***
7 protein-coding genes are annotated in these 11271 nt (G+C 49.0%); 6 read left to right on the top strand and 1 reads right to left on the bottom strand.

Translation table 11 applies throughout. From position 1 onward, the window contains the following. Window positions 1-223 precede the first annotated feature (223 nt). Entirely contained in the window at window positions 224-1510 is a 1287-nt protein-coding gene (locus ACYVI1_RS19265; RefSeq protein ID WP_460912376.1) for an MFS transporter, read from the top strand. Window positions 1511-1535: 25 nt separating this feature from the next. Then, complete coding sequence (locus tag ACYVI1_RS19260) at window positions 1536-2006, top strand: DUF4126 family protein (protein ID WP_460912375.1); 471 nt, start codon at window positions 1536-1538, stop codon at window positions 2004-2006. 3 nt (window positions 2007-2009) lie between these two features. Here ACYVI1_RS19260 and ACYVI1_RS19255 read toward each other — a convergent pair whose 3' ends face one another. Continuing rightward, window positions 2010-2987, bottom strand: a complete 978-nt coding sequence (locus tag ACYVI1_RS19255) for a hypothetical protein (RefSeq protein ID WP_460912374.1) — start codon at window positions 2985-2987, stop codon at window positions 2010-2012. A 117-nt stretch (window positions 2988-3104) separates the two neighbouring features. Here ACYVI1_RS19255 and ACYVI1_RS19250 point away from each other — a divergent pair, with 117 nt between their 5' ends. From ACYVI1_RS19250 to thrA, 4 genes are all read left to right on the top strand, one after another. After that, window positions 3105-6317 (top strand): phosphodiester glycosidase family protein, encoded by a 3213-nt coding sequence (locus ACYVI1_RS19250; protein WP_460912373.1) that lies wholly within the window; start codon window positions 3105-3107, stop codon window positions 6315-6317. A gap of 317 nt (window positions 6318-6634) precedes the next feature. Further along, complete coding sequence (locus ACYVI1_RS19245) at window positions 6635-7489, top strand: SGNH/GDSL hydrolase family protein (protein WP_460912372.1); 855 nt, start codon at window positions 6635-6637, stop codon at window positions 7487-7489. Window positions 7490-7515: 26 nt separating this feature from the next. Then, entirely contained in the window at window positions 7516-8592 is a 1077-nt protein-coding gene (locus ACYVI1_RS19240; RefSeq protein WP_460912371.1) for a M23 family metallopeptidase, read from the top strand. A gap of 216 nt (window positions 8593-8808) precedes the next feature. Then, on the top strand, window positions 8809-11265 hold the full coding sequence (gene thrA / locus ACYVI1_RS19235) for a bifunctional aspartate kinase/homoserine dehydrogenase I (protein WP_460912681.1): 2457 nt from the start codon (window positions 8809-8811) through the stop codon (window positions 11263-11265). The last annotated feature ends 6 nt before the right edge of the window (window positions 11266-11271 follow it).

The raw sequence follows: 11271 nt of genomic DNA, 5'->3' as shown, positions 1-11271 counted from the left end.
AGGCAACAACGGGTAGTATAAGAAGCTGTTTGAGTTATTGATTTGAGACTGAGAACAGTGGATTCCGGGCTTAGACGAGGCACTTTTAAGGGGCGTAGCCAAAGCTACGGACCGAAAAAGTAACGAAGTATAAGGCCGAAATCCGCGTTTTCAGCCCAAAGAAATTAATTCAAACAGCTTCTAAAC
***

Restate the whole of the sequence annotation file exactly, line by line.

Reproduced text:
7 protein-coding genes are annotated in these 11271 nt (G+C 49.0%); 6 read left to right on the top strand and 1 reads right to left on the bottom strand.

Translation table 11 applies throughout. From position 1 onward, the window contains the following. Window positions 1-223 precede the first annotated feature (223 nt). Entirely contained in the window at window positions 224-1510 is a 1287-nt protein-coding gene (locus ACYVI1_RS19265; RefSeq protein ID WP_460912376.1) for an MFS transporter, read from the top strand. Window positions 1511-1535: 25 nt separating this feature from the next. Then, complete coding sequence (locus tag ACYVI1_RS19260) at window positions 1536-2006, top strand: DUF4126 family protein (protein ID WP_460912375.1); 471 nt, start codon at window positions 1536-1538, stop codon at window positions 2004-2006. 3 nt (window positions 2007-2009) lie between these two features. Here ACYVI1_RS19260 and ACYVI1_RS19255 read toward each other — a convergent pair whose 3' ends face one another. Continuing rightward, window positions 2010-2987, bottom strand: a complete 978-nt coding sequence (locus tag ACYVI1_RS19255) for a hypothetical protein (RefSeq protein ID WP_460912374.1) — start codon at window positions 2985-2987, stop codon at window positions 2010-2012. A 117-nt stretch (window positions 2988-3104) separates the two neighbouring features. Here ACYVI1_RS19255 and ACYVI1_RS19250 point away from each other — a divergent pair, with 117 nt between their 5' ends. From ACYVI1_RS19250 to thrA, 4 genes are all read left to right on the top strand, one after another. After that, window positions 3105-6317 (top strand): phosphodiester glycosidase family protein, encoded by a 3213-nt coding sequence (locus ACYVI1_RS19250; protein WP_460912373.1) that lies wholly within the window; start codon window positions 3105-3107, stop codon window positions 6315-6317. A gap of 317 nt (window positions 6318-6634) precedes the next feature. Further along, complete coding sequence (locus ACYVI1_RS19245) at window positions 6635-7489, top strand: SGNH/GDSL hydrolase family protein (protein WP_460912372.1); 855 nt, start codon at window positions 6635-6637, stop codon at window positions 7487-7489. Window positions 7490-7515: 26 nt separating this feature from the next. Then, entirely contained in the window at window positions 7516-8592 is a 1077-nt protein-coding gene (locus ACYVI1_RS19240; RefSeq protein WP_460912371.1) for a M23 family metallopeptidase, read from the top strand. A gap of 216 nt (window positions 8593-8808) precedes the next feature. Then, on the top strand, window positions 8809-11265 hold the full coding sequence (gene thrA / locus ACYVI1_RS19235) for a bifunctional aspartate kinase/homoserine dehydrogenase I (protein WP_460912681.1): 2457 nt from the start codon (window positions 8809-8811) through the stop codon (window positions 11263-11265). The last annotated feature ends 6 nt before the right edge of the window (window positions 11266-11271 follow it).

The raw sequence follows: 11271 nt of genomic DNA, 5'->3' as shown, positions 1-11271 counted from the left end.
AGGCAACAACGGGTAGTATAAGAAGCTGTTTGAGTTATTGATTTGAGACTGAGAACAGTGGATTCCGGGCTTAGACGAGGCACTTTTAAGGGGCGTAGCCAAAGCTACGGACCGAAAAAGTAACGAAGTATAAGGCCGAAATCCGCGTTTTCAGCCCAAAGAAATTAATTCAAACAGCTTCTAAAC